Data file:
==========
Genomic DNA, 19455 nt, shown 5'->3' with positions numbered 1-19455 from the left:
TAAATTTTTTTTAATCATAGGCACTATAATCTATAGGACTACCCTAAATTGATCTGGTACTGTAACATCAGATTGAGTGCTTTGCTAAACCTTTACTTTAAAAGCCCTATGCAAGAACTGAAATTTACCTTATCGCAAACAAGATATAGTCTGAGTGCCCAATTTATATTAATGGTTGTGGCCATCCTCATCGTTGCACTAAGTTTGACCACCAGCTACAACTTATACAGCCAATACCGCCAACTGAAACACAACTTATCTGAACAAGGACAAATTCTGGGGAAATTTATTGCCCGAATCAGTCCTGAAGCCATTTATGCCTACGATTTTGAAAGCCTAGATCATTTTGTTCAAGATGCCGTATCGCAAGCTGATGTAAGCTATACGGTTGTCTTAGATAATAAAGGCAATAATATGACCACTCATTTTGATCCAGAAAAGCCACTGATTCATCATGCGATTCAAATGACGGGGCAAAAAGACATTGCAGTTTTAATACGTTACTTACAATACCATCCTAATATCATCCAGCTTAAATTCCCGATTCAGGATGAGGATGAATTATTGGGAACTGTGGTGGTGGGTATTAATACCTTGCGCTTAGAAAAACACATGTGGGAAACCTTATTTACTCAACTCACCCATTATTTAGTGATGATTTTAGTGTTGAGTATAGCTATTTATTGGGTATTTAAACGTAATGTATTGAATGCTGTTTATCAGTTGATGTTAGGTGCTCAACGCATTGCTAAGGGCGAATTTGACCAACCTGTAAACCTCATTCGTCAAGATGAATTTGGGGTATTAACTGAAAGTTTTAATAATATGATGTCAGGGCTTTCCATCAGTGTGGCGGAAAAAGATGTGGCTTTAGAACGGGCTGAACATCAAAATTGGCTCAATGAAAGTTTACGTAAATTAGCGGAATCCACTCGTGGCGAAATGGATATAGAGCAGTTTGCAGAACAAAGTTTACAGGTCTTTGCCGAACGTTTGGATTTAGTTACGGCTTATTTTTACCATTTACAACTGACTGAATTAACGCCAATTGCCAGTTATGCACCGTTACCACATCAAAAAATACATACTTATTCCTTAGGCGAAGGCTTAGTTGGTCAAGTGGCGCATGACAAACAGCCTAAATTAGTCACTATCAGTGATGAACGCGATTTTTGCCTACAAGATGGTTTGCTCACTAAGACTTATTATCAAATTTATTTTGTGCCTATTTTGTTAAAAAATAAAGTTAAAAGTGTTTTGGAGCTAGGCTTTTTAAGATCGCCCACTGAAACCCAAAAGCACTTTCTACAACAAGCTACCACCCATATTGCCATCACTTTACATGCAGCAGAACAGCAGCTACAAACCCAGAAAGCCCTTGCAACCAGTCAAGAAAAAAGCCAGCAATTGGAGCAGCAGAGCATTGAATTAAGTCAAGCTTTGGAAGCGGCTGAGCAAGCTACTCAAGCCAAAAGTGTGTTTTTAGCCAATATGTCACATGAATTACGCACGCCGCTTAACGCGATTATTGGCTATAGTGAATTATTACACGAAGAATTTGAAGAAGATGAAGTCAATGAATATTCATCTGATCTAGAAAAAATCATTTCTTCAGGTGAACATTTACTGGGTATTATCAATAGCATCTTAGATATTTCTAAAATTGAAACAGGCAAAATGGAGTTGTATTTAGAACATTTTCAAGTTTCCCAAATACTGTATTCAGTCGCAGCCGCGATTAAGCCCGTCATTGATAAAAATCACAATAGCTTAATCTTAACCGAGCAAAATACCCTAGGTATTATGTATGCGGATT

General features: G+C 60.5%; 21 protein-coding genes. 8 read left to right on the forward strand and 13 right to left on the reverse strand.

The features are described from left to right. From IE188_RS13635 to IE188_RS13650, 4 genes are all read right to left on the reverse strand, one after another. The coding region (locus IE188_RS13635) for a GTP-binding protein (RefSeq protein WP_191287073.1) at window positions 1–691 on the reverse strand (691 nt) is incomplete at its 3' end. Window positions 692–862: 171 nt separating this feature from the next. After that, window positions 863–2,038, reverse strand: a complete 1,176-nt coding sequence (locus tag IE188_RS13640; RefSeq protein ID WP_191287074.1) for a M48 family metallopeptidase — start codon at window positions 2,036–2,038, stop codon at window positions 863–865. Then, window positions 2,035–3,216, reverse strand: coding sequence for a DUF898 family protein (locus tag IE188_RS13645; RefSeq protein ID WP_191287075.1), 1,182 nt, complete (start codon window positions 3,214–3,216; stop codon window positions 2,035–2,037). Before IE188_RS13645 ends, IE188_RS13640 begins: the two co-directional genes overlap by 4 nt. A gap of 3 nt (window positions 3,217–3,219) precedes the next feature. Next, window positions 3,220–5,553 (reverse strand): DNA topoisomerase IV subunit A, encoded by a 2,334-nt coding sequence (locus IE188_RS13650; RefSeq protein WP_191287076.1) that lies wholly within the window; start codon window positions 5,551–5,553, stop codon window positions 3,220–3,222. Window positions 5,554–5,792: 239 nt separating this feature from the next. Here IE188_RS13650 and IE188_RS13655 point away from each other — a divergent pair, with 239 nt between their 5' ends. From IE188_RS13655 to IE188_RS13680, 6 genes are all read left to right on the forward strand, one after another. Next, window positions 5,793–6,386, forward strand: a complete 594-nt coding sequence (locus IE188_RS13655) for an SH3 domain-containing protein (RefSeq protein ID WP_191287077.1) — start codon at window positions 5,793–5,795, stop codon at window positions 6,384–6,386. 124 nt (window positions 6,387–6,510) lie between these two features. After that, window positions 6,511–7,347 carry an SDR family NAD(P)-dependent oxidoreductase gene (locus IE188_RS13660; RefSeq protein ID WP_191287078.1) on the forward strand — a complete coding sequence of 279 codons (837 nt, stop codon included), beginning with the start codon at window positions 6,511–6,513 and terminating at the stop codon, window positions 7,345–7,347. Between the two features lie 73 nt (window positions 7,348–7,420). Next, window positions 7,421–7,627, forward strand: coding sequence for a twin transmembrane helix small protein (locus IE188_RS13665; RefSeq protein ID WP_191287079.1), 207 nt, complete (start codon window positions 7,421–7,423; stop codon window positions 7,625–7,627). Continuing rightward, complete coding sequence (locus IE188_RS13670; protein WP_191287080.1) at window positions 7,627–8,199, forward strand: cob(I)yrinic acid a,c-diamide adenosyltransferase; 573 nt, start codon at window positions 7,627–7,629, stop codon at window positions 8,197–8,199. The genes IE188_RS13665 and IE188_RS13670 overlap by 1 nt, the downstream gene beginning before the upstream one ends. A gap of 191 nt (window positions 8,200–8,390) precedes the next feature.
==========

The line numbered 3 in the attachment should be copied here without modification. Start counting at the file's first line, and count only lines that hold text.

General features: G+C 60.5%; 21 protein-coding genes. 8 read left to right on the forward strand and 13 right to left on the reverse strand.